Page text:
At $3 billion a year, beach tourism is Delaware's largest industry. Research suggests beach tourism could see that kind of economic loss permanently if giant wind turbines are built too close to shore.
- A study was conducted by Lutzeyer et al. (2017) at North Carolina State University, "The Amenity Costs of Offshore Wind Farms: Evidence from a Choice Experiment." The study worked with beach home rental companies and surveyed only people who had recently rented a house on or near the beach. The study found 38% of beach renters would likely not come back to a beach with daytime visible turbines regardless of the distance. Also, others would return only with a rental discount depending on the distance. The study also showed nighttime visualizations of red flashing navigation and aircraft warning lights. Respondents stated even higher objection rates, with 55% not likely to return to a beach with nighttime visible turbines. There are mitigation strategies for the aircraft warning lights, but not the navigation lights.
- A second study from the University of Delaware by Parsons and Firestone suggests there may be a permanent trip loss of 14% after adjusting for the nearly 50% taller turbines planned off our coast then used in the study. The taller turbines have the equivalent impact of moving the turbines 5 miles closer, or about 10 miles from shore. Also, almost a third of the survey participants merely visited the beach area, not the beach itself, thus diluting the results. This study suggests there will be an offset of people coming to the beach to see the turbines, but those curiosity trips tend to be one-time trips. The study also showed nighttime visualizations, but the results were not reported, and stated property values would fall, but didn't estimate by how much.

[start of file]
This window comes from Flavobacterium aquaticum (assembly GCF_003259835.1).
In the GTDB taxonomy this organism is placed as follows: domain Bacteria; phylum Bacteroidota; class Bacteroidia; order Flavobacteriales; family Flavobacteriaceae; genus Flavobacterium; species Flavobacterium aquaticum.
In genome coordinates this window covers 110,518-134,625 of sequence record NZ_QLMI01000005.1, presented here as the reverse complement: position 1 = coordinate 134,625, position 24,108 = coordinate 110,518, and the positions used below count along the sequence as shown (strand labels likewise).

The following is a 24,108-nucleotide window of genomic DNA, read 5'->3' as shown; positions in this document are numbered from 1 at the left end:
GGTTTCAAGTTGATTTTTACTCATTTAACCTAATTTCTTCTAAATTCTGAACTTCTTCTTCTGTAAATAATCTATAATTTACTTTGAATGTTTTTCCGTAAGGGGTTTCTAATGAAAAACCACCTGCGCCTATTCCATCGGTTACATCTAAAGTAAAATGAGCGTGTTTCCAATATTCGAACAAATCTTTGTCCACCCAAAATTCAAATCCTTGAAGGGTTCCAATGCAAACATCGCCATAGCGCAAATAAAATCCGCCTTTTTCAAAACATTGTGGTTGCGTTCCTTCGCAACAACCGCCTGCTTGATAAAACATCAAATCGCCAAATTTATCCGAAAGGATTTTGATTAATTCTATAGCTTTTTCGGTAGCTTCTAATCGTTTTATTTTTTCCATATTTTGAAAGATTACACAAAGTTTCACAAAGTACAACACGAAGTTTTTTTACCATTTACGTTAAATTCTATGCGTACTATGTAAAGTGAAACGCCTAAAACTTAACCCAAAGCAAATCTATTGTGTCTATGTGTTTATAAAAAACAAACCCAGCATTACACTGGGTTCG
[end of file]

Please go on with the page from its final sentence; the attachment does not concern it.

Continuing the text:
In early June, the Skipjack wind project developer, Ørsted, testified at the Maryland Public Service Commission (PSC) that they are negotiating with state governments in Maryland and New Jersey to build additional turbines in their federally provided lease area. (The lease area could hold up to 200 turbines in an area extending from Rehoboth Beach to Fenwick Island, coming as close as 12 miles from shore near Rehoboth.)
The Skipjack project is only twelve turbines with a planned location about 19 miles directly opposite the Indian River Inlet. In PSC testimony, Ocean City, Maryland officials stated the turbines must be 33 miles from shore, outside the current lease area, not to impact tourism. Those officials have refused a permit to bring the power ashore to existing power substations until the project has moved further offshore. Ørsted has refused to consider a different lease area. This Maryland approved project sits in federal waters, is subsidized by Maryland electric customers, and any economic development benefits accrue to Maryland.
All Delaware gets is the risk of lost tourism, and the state's only leverage is to deny allowing the power ashore here. Unfortunately, the Delaware State Parks Division has been negotiating to bring power ashore by granting a utility right of way in a state park. The original plan would have used Fenwick Island State Park, but an intense public outcry and potential wetland disturbance ended that option. A CRI survey showed that 84% of respondents objected to using the state park and having visible turbines off the coast. The most likely new path would drill under the Delaware Seashore State Park bathhouse, parking lot, and Route 1 to existing power lines that lead to the existing Cedar Neck substation to the south. No decision on the exact location is expected until after the November election.
Beach lovers, businesses, and local officials need to loudly oppose bringing power ashore in our state parks to protect our valuable and beautiful beach view.